President Obama often asks the voters to understand that he inherited a very bad economy, and he did. But in many ways it was not as bad as the economy Reagan inherited from Carter.
On Reagan’s Election Day in 1980, unemployment was at 7.5 percent and headed for 10.8 percent; inflation was at 12.5 percent, headed for 13.6 percent, and interest rates were at 15.5 percent, headed for 21.5 percent by Christmas, well before Reagan was sworn in.
Obama inherited an unemployment rate of 6.8 percent and no inflation problem. Inflation was only 1.1 percent in comparison to the crushing 21.5 percent left by Carter. By the time Reagan was sworn in in January business men, farmers and home buyers (if you could find one) were paying 23 to 24 percent interest rates on loans.
Reagan wasted no energy on blaming Jimmy Carter. He approached the problem by lowering marginal tax rates in gradual steps over three years. He eased the regulatory burden on businesses, making it simpler to open or expand a business. His infectious optimism reminded people “the best is yet to come.” America was still “the shining city on the hill,” and Reagan reversed the country’s mood from a Carter-induced “malaise” to a can-do spirit.
In stark contrast, Obama did just the opposite with predictable results. He increased the regulatory environment increasing the cost and difficulty of opening or expanding a business. He introduced new law burdening business with new costs that are significant and beyond measurability at the same time. He fought for a return to higher taxes before acquiescing. Obama made his belief clear that America never was a shining city on a hill; it was a country in need of complete transformation. For America’s leader to wear a flag pin on his lapel was to honor a nation that was undeserving of such respect, a country that was in no way exceptional.
Reagan’s policies worked. By the end of his first term, inflation was down, employment was up, the economy was in good shape again and the mood of the nation had gone from morose to bright and cheery. In the bid for a second term, Reagan won every state with the sole exception of Minnesota.
Today we are where we are because of the president we picked in 2008, not because of what he inherited.
This post was adapted on an article by Peter Hegseth.
Don’t look now, but inflation is peeking around the corner.
We are getting a very, very sharp rebound in core inflation and much more than the Fed had bargained for.” Eric Green, chief economist at TD Securities in New York.
Overall consumer prices were up 3.6 percent from a year earlier, Reuters
Last months drop in gasoline prices masked the increases in everything else. The wholesale price of cheese is up 23% since year end, butter 45%. Grocers are absorbing much of the price increase but that won’t prevail very long.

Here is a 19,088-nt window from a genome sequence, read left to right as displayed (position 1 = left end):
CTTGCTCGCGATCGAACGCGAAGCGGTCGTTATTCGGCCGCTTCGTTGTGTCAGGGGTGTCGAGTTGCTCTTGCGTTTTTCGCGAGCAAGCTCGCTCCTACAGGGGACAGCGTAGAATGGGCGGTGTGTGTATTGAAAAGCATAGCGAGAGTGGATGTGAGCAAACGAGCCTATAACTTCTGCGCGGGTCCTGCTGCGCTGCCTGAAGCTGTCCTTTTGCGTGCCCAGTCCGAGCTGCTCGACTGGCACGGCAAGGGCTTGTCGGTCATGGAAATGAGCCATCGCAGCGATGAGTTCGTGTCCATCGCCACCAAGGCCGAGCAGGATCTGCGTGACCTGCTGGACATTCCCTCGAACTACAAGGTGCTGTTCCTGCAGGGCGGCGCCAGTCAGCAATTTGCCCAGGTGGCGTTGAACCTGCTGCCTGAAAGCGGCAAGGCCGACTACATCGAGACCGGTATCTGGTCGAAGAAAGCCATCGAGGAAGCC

The debt thing
Obama says the American public is crying out for higher taxes. It’s just stubborn ideologues in Congress who are opposed to paying more income tax. He may be 45% right. That’s the number of people who pay no taxes but still enjoy benefits paid for by those who do.
The President says Congress is ignoring the will of the people by keeping taxes down. The solution is simple; add another line to the income tax form so all the unhappy people can add whatever extra amount makes them happy.
Big oil profits
ExxonMobil’s has operations in more than 100 countries around the world. The part of the business that refines and sells gasoline and diesel in the United States represents less than 3 percent – or 3 cents on the dollar – of Exxon’s total earnings. For every gallon of gasoline, diesel or finished products the company manufactured and sold in the United States in the last three months of 2010, Exxon earned a little more than 2 cents. That’s not a typo. Two cents.
Large oil companies risk capital, have big holdings confiscated by nations, transport crude from well to refinery, refine or pay for refining and transport the final product to thousands of service stations. For that they make about 2 cents a gallon. Federal and State governments do none of it, yet they make an average 50.1 cents per gallon in taxes. Then the demagogues call the oil companies rapists.
Hugo Chavez, the socialist leader of Venezuela is giving the world yet another example of how collectivism works. Under his leadership the Venezuelan Bolivar has been experiencing rapid depreciation. As of last month, April 2010, the rate of decline is at an annual rate of 32.9%.
His government has nationalized privately owned oil companies (sixty of them), metal companies, newspaper companies, universities, banks, food supermarkets, the communications industry and general merchandise retailers. The justification given in many cases was expressly to control inflation. The Venezuelan stores of a large French retailer were closed without notice because they raised their prices in response to inflation.
The government is running all these industries and inflation is running rampant. Nevertheless, Chavez reasons the problem must be elsewhere, in the private sector. He believes he has found the cause. Venezuela imports most of its food. Hugo, in his fractured English declares “Venezuelan businessmen buy abroad, come here and ask for more than it really costs”. Abomination! If businessmen will not operate at a loss Chavez will take away their businesses and do it for them.
Please God, no profits !